- Lost income. You can also claim salary and wages lost due to an accident. This might include the time you had to take off from work following your injury, a reduction in wages if you had to return to a different job than the one you had before the accident, and loss of earning capacity. Loss of earning capacity is the difference between what you would’ve earned for the remainder of your lifetime and what you will actually earn because of the accident.
- Property loss. If you’re filing a lawsuit because of a car accident, the cost of replacing or repairing your car would be included under property loss. You’re entitled to the fair market value of any property lost.
- Emotional distress. Emotional distress damages compensate a plaintiff for the non-physical effects of an injury. This might include fear, anxiety, sleep disturbances, post-traumatic stress disorder, or other psychological conditions that arise following trauma or serious injury.
- Loss of enjoyment. Life is about more than the necessities. You might be able to eat, sleep, and function, but can you enjoy your time? Anyone who has been injured to the extent that they lose some level of capacity to do the things they previously enjoyed could be eligible for a damage award for loss of enjoyment.
- Loss of consortium. If a loved one was in an accident and lost the ability to provide love, affection, companionship, comfort, or even the ability to participate in household responsibilities and child-rearing, you might have a loss of consortium claim.
- Punitive damages. Punitive damages are occasionally added to a plaintiff’s award as a way to punish the defendant for behavior that was especially egregious or malicious. However, punitive damages in personal injury cases are rare.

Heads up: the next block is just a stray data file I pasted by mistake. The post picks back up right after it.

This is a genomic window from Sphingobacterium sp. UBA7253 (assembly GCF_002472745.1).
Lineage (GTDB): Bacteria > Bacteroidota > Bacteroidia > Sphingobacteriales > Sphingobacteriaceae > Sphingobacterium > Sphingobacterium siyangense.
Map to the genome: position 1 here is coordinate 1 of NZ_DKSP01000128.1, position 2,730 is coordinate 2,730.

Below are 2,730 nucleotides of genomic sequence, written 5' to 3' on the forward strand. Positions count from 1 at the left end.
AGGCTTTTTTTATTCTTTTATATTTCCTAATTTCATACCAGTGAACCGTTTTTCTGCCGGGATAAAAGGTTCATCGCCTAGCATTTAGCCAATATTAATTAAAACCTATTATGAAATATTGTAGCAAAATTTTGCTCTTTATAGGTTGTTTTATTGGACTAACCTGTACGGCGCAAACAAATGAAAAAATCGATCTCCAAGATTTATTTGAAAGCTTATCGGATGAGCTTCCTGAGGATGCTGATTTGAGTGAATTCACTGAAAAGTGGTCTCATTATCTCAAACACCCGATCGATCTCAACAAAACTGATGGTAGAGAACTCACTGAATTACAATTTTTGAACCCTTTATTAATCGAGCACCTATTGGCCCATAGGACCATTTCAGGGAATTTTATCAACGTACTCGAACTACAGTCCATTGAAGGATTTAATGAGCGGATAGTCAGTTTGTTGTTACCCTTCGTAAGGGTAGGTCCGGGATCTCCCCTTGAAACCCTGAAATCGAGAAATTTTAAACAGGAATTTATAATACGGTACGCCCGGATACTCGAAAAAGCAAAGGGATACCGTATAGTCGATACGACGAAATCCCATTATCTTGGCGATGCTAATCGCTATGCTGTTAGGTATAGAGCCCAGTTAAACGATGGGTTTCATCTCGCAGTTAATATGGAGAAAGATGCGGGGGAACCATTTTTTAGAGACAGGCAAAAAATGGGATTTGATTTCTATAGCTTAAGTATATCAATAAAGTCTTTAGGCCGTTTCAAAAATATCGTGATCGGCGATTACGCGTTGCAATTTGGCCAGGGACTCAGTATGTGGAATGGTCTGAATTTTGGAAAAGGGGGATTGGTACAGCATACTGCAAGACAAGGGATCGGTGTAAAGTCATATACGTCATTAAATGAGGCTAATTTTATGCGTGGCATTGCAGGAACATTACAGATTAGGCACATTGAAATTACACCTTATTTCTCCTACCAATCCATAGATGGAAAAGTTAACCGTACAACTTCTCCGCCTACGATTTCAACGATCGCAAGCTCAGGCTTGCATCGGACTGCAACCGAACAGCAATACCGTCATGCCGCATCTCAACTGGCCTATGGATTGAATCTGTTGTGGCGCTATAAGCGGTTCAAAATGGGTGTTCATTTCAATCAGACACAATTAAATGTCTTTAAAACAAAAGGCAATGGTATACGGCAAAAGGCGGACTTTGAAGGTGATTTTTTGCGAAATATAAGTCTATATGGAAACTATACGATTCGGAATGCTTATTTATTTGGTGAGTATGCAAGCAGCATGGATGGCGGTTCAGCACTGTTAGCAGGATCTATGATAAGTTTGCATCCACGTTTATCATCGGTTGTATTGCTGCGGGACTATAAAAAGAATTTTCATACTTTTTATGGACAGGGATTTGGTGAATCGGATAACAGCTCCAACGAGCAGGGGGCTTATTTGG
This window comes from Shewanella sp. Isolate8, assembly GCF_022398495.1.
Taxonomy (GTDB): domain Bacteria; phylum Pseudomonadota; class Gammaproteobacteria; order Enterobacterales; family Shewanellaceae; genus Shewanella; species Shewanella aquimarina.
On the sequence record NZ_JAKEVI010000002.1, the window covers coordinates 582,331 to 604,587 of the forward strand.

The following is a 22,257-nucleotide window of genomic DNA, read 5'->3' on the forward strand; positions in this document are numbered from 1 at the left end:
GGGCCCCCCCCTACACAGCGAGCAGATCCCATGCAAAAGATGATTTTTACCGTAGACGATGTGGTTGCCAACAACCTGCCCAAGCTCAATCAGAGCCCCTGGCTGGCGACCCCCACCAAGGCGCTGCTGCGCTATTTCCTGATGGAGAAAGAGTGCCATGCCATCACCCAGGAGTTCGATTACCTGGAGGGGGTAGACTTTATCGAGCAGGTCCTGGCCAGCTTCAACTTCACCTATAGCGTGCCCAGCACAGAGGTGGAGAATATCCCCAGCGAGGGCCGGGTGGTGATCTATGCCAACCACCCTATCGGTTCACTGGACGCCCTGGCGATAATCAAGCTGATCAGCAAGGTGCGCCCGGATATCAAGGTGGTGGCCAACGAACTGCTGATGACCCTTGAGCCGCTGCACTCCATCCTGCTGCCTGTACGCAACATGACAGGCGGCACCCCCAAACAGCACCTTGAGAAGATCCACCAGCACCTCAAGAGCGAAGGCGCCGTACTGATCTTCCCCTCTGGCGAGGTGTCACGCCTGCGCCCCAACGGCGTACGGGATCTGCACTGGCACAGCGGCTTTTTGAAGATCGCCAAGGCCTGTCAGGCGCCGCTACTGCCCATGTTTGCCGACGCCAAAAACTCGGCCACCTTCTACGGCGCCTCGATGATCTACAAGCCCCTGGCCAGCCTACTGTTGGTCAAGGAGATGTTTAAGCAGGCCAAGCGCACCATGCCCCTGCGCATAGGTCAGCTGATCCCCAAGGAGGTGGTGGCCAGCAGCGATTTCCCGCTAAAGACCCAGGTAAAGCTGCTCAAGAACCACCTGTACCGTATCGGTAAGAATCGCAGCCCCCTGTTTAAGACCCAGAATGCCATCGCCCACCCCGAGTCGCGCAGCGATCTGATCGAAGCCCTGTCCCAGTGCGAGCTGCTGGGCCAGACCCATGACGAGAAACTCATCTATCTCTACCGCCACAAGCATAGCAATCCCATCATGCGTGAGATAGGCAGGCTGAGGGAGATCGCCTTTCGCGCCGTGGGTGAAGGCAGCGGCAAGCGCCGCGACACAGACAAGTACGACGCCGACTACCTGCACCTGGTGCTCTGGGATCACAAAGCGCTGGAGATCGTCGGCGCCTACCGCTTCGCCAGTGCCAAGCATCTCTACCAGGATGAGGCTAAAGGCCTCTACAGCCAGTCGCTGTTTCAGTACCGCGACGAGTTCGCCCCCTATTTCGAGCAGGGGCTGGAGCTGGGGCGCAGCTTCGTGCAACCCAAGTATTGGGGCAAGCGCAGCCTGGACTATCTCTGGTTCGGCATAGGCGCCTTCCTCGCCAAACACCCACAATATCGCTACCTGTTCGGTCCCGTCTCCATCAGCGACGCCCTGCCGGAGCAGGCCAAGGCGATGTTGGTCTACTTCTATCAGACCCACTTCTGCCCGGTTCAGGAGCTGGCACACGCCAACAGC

Washington, D.C. is a pure contributory negligence jurisdiction
The District of Columbia follows a pure contributory negligence standard, which means if the plaintiff shares any degree of fault, they can’t recover damages for an accident.
Negligence per se is when evidence is introduced that the defendant violated a law such as one that prohibits mobile phone use while driving. In other words, an injured plaintiff would only need to prove that the defendant was, in fact, using their mobile phone while driving in order for the driver to be considered negligent. That’s because car accidents are specifically the type of harm the cell phone laws were designed to protect against.
However, because of the pure contributory negligence standard, even if the driver who caused the accident was texting or otherwise distracted, you can’t collect any damages if you had any liability for the collision.
Legal options after an accident with a distracted driver
There are 2 ways you can recover damages after an accident with a distracted driver in the District:
- File a claim through no-fault insurance. This would seek benefits from your own insurance company for medical treatment, lost wages and property damage, or the other driver’s insurance if the amount exceeds your own insurance policy maximum.